Shemini Atzeret: “I Love the Jewish Monastery”


The story of the only child at hakafot post-holocaust — and a surprising reunion — is the best description of the meaning of Shemini Atzeret and Simchat Torah.

The Lost Child

Abe Foxman, who served as chairman of the Anti-Defamation League for 27 years, was born on May 1, 1940 in Poland. When the Germans invaded a few months later, they herded the Jews in the ghetto, and Foxman’s parents decided to leave him with his Catholic nanny. She adopted him, baptized him to Christianity, and gave him a new first name and her own last name. For all intents and purposes, he grew up as a Catholic in Vilnius, Lithuania through the years 1940-1944. 

When his parents returned after the war, the nanny did not want to return the child, and it took a series of court battles in the Russian legal system for the parents to obtain custody. By that time, he was a good Catholic boy, to the extent that he had even been taught to hate Jews — and he informed his parents that he didn’t plan to change. 

His father wanted to introduce him to Judaism, but he waited for the right opportunity. That opportunity arrived on Simchat Torah 1945; his father thought that a day like this — filled with dancing, joy, and candy for the kids — would be the right moment.

On the way to the synagogue — Abe retold many years later — they passed the monastery, and he crossed himself and ran to kiss the hand of the priest who emerged from the building. His father was obviously unhappy, but he did not say a word.

They arrived at the synagogue, which was actually just a ruin of what remained of the synagogue before the war, and as they entered, little Abe drew the attention of a Jew dancing in a Russian soldier’s uniform. 

The soldier approached his father and asked: “Is this boy Jewish?” The question was appropriate, because Abe had blond hair and blue eyes.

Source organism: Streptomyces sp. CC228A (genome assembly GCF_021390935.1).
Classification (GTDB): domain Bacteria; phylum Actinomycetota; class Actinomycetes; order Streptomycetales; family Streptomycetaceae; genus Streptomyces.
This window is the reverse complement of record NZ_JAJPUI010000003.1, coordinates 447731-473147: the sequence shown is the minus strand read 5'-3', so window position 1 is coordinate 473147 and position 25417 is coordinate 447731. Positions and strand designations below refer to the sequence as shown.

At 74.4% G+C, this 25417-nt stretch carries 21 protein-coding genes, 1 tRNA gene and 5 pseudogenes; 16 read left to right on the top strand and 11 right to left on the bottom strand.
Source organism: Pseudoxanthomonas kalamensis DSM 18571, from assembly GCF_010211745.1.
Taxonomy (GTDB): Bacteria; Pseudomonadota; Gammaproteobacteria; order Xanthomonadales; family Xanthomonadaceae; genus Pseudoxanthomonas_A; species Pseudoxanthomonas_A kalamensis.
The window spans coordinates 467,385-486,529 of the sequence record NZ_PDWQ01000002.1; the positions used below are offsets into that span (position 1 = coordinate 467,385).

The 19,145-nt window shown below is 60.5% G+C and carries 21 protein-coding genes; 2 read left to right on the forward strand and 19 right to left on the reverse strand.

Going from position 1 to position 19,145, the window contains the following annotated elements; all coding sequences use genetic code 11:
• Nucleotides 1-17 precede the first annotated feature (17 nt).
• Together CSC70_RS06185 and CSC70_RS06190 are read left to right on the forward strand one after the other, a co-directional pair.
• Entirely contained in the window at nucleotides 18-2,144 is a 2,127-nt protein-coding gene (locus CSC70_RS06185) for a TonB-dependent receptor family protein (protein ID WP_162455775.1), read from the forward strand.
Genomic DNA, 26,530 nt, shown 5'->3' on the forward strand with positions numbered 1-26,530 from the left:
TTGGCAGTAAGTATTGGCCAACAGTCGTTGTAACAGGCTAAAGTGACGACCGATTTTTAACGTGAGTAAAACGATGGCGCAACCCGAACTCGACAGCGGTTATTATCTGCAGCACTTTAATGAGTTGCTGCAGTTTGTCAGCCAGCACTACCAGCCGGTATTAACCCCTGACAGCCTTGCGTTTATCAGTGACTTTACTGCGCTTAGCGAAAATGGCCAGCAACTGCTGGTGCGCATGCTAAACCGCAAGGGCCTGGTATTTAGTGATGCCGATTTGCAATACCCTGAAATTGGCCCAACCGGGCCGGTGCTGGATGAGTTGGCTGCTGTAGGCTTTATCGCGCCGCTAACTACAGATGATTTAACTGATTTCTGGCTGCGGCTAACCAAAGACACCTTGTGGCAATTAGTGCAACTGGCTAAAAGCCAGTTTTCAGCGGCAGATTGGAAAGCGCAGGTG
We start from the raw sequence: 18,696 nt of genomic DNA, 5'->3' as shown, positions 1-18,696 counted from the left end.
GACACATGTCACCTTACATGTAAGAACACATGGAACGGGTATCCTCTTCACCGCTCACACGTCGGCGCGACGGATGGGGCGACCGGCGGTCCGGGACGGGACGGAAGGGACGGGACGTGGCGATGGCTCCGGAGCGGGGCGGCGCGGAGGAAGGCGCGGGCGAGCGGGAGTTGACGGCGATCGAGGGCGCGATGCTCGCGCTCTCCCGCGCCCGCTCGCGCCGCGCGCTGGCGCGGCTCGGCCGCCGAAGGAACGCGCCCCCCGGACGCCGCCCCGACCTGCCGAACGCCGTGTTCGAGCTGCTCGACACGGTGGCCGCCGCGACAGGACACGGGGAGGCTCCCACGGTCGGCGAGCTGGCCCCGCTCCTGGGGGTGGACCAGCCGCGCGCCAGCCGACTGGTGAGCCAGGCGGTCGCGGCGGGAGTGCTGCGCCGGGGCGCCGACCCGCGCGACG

“Yes,” his father answered.

The soldier turned to the boy and said, “Can I lift you on my shoulders and dance with you?” 

Abe agreed, and the soldier danced with him all evening. When he returned home, Abe told his mother that he loved the Jewish “monastery”…. 

Finding the Soldier

This story was told by Abe Foxman himself at an event at Yad Vashem in Jerusalem. One researcher was deeply moved by the story, and decided to look for the soldier who had danced with Abe that night. 

She soon discovered that there is a song written by Abie Rotenberg, which tells about an elderly Jew he met traveling back from a wedding in Chicago. This fellow, who was a holocaust survivor from Vilnius, clearly had difficulty walking, so Abie asked the old man why he bothered to travel to weddings altogether.

The man answered that traveling to weddings was never a hassle; he was overjoyed to participate. This was his story:

He was in Vilnius right after the war, when he decided to go to the synagogue on Simchat Torah. There were no Torah scrolls to dance with, but he noticed a little boy entering the synagogue. Suddenly, he realized that it was the first time in a very long time that he had seen a Jewish child… He lifted the child on his shoulders and danced with him all evening… 

The researcher reached out to Abie Rotenberg, who connected her with that Holocaust survivor. It was really him — Leo Goldman, a rabbi in Detroit, Michigan. In 2010, sixty-five years after they danced together at Simchat Torah in Vilnius, Abe Foxman reunited with Rabbi Leo Goldman.

When World War II broke out, Leo Goldman was a 19-year-old yeshiva student in Poland. In the beginning of the war, the Russians took over his town and recruited him into the Red Army to fight the Nazis. In one battle, he was wounded and sent to a hospital in Uzbekistan where he remained hospitalized for a long time. He was not recruited again, and thus his life was saved.